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Triple death crash driver was speeding says coroner
A DRIVER from Kidderminster was speeding when he crashed his “powerful” car into a tree, killing himself, his sister and his partner.
Luke Morris, 22, of Robin Court, partner Elizabeth Stanley, 24, of Foxholes, Kidderminster and sister Rebecca Townsend, 26, of Pershore, died in the crash along the B4084 near Pershore at about 12.35am on Saturday, June 9.
An inquest concluded yesterday with a verdict of accidental death for all three, after Mr Morris had lost control of his Nissan 200SX on a left-hand bend after travelling at high speed.
A blood test on Mr Morris revealed he had 47mg of alcohol in 100ml of blood. The legal limit is 80mg but Worcestershire Coroner Geraint Williams said “even a single drink can have an effect on ability to handle a motor car”.
West Mercia Police collision investigator, PC Martin Williams, told Worcestershire Coroner’s Court, in Stourport, he had calculated the car could have been travelling about 74mph, exceeding the 50mph speed limit.
No-one witnessed the crash. The court heard, however, Christopher Finch, who was standing outside Pershore Working Men’s Club, saw the “loud and giggly” group get into the car.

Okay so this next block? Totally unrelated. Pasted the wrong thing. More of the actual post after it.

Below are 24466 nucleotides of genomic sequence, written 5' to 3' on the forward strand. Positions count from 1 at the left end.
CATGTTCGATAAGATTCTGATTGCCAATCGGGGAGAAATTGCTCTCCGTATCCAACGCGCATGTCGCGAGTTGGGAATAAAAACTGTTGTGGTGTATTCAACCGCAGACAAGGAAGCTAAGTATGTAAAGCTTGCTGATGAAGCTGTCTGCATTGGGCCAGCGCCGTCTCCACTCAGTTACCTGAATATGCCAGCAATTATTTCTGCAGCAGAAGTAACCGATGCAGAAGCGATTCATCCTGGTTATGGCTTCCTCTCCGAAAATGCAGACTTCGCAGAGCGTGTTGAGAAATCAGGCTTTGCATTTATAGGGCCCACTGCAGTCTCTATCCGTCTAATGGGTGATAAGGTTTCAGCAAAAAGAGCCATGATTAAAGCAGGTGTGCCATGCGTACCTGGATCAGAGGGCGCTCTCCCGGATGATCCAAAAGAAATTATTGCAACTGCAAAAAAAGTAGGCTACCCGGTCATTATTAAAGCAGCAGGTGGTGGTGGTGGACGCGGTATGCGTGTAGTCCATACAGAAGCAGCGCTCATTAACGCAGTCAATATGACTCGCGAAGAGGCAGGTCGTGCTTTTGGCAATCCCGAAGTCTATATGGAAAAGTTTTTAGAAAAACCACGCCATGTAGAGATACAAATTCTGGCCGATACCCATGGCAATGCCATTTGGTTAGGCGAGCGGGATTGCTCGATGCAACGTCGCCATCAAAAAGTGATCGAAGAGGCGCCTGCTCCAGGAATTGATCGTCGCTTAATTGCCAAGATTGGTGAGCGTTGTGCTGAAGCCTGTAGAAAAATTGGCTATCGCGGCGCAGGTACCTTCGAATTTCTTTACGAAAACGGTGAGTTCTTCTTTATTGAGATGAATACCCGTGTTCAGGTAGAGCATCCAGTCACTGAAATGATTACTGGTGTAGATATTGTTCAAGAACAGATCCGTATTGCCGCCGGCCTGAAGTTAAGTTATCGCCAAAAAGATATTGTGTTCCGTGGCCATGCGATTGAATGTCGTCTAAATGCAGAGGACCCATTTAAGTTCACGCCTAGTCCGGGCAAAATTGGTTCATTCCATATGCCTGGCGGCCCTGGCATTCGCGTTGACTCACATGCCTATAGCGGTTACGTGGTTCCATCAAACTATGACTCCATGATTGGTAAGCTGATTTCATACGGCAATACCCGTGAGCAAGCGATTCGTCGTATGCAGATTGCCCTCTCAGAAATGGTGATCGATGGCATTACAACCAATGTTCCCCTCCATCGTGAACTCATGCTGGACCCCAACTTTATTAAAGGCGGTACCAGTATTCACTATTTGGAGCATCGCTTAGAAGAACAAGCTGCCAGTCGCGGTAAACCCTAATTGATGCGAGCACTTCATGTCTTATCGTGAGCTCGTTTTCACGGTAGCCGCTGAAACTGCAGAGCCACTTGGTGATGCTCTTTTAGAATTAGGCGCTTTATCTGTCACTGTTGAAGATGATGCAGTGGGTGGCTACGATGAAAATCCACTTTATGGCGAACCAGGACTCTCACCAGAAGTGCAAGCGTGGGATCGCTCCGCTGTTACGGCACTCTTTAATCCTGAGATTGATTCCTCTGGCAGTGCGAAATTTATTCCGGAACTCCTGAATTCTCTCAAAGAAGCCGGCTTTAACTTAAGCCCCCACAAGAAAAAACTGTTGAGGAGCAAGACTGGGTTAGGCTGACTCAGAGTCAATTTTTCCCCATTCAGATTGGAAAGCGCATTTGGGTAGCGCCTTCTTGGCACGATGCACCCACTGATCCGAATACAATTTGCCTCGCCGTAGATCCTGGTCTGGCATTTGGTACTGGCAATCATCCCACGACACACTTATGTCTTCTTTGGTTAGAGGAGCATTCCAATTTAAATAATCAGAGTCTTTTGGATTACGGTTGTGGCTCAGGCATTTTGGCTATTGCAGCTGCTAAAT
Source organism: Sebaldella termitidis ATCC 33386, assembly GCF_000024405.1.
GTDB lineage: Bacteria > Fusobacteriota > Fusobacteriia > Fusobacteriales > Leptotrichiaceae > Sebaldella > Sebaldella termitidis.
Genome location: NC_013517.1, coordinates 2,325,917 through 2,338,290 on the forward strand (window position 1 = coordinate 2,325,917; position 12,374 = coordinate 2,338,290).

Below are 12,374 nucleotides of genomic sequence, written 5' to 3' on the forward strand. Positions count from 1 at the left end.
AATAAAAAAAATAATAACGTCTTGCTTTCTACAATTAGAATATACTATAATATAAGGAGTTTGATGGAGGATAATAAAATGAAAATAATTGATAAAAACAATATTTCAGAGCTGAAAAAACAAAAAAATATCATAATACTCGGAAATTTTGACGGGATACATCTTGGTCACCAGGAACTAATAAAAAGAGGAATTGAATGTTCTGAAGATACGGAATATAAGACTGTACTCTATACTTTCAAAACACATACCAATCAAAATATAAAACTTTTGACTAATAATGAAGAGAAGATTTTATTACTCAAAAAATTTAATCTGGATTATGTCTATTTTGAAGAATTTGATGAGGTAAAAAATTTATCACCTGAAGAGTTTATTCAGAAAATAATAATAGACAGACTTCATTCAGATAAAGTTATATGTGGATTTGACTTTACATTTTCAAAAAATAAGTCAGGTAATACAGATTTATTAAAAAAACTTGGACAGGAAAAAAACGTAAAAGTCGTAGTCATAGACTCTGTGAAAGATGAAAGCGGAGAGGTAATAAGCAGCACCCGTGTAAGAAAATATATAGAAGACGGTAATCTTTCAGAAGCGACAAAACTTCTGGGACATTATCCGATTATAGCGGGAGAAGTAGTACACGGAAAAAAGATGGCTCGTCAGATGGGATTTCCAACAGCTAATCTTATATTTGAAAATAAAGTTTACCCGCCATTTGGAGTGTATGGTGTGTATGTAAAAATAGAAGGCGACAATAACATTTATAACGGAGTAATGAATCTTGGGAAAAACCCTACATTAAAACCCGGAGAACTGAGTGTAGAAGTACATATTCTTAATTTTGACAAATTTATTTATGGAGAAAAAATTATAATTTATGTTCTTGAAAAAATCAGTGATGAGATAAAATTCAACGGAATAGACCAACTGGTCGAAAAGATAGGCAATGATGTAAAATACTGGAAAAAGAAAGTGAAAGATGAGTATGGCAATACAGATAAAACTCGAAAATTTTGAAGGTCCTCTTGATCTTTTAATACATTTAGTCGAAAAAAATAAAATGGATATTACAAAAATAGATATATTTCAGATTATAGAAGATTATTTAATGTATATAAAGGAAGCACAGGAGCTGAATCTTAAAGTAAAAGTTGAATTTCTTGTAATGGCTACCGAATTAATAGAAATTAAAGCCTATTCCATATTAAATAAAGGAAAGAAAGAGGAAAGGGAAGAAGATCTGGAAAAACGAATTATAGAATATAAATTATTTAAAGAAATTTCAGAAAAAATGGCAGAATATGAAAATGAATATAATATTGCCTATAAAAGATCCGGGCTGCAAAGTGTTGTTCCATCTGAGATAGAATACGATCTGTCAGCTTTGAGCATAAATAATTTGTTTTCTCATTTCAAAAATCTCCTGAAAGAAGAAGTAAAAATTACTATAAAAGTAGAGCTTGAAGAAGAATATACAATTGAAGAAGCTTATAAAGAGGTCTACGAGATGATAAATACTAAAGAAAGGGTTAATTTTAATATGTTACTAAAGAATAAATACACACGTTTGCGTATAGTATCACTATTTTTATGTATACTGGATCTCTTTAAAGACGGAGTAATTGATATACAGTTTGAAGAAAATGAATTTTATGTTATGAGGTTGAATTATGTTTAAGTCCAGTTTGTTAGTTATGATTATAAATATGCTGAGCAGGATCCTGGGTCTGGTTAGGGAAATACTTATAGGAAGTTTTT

He said: “They drove through Pershore at 30mph but suddenly there was a loud swoosh and scream of the engine as the vehicle accelerated violently and aggressively. It made one hell of a noise as it left Pershore.
“Shortly after I saw the emergency services travel in the same direction.”
Mr Morris, an electrician and Miss Stanley, a bakery worker, died at the scene and Mrs Townsend died later in A&E at Worcestershire Royal Hospital. Mrs Townsend’s husband Craig survived the crash but was left in a serious condition.
A post-mortem said Mr Morris died of head and skull injuries, Miss Stanley of cardio respiratory failure and multiple trauma, including high transection of the spinal cord and Mrs Townsend of shock and haemorrhage and multiple trauma.
Summing up, Mr Williams said: “This was a tragedy for all occupants of the car and their families. High speed and alcohol caused these deaths.”